Most motile bacteria move around using flagella (s. flagellum).
Filamentous locomotor appendages extending beyond the membrane and cell wall.
They are Thin, rigid structures, about 20 nm long and up to 15-20 meters long.
So thin that they can be directly observed with a light field microscope, but they need to be coloured with special methods designed to increase the thickness.
Fimbriae are filamentous structures composed of protein that extend from the surface of a cell and can have many functions.
Fimbriae are short, thin, hair-like performances that are thinner than flagella and should not participate in the movement.
A cell that can be covered with up to 1000 fimbriae.
They are only visible under an electron microscope due to their small size.
Similarities between Flagella and Fimbriae
- Flagella and Fimbriae both are filamentous in structure.
- In both Gram positive and Gram negative Flagella or Fimbriae may be present.
- Both are present in cell surface of bacteria.
- Flagella as well as Fimbriae both are made up of Proteins but ingredient may varies.
Difference between Fimbriae and Flagella
|Structure||Bristle-like filamentous structure on surface of some bacteria.||Whip-like filamentous structure on surface of some bacteria.|
|Origin||They are external in origin.||They are internal in origin.|
|Originated From||Fimbriae are originated from the cell wall.||Flagella are originated from membrane of cytoplasm.|
|Helical Nature||Fimbriae are non-helical in nature.||Flagella are helical in nature.|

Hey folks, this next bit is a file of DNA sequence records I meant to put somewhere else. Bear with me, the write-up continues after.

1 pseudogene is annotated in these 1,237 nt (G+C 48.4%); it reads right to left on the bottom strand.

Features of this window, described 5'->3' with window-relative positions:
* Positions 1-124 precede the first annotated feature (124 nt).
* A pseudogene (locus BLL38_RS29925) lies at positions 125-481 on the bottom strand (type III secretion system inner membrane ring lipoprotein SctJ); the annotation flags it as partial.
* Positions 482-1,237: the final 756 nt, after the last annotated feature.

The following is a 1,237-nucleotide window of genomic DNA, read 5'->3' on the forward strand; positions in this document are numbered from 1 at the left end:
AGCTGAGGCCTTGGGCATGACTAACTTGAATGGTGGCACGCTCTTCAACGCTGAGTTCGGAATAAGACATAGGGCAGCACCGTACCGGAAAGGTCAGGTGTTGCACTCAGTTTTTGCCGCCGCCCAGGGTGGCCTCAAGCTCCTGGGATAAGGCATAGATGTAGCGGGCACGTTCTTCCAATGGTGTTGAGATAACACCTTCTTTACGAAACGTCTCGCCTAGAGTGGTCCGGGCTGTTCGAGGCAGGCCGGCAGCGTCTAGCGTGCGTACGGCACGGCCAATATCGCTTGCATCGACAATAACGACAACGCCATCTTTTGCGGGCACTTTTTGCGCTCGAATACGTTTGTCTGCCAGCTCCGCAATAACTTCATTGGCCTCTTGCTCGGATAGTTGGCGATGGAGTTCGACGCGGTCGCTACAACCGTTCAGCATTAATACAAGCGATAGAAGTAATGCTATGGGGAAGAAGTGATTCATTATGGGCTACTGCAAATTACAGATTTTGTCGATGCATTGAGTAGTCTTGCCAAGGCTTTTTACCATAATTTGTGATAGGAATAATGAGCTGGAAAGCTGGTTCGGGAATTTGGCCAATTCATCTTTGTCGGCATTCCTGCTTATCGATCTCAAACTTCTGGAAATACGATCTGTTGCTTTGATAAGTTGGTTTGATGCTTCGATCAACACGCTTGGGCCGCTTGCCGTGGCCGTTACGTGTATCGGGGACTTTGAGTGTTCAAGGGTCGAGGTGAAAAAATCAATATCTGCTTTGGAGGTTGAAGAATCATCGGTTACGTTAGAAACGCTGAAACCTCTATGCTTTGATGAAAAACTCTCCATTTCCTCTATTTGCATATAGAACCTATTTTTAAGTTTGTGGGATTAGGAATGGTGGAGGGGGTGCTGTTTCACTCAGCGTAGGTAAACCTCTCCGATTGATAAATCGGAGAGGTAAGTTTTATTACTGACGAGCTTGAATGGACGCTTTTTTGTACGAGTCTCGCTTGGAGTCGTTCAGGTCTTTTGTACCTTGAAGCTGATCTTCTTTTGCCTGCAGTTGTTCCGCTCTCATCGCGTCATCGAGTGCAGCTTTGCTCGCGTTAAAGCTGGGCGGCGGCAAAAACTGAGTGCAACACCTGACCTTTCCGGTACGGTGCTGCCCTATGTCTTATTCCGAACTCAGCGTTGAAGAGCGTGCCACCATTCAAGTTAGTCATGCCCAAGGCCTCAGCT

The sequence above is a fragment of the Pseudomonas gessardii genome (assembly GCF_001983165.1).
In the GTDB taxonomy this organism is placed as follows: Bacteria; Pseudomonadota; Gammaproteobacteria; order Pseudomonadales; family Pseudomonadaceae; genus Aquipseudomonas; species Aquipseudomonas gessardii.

|Straight Nature||Fimbriae are straight.||Flagella are not straight.|
|Made up of which protein||Fimbriae are made up of specific protein called fimbrilin or pilin protein.||Flagella are made up of specific protein called flagellin protein.|
|Rigidity||Fimbriae are less rigid than flagella.||Flagella are more rigid than fimbriae.|
|Function||Attachment of surfaces is the main function of fimbriae.||Locomotion is the main function of flagella.|
|Role in motility||They do not have any role in motility.||They have main role in motility.|
|Role in surface attachment||Fimbriae have main role in surface attachment.||Flagella do not take part in surface attachment.|
|Diameter||Fimbriae are thin in diameter as compare to flagella.||Flagella are thick in diameter as compare to Fimbriae.|
|Length||They are shorter in length than flagella.||They are longer in length as compared to fimbriae.|
|Range of Length||Fimbriae may varies in length from 0.03 to 0.14 μm.||Flagella may varies in length from 15 to 20 μm.|
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FAQs – Fimbriae vs Flagella
Q. Are fimbriae used for motility?
Ans: No. Fimbriae are not used for motility. Generally fimbriae are used for surface attachment.
Q. What is main function of fimbriae function?
Ans: Attachment of surfaces is the main function of fimbriae not motility.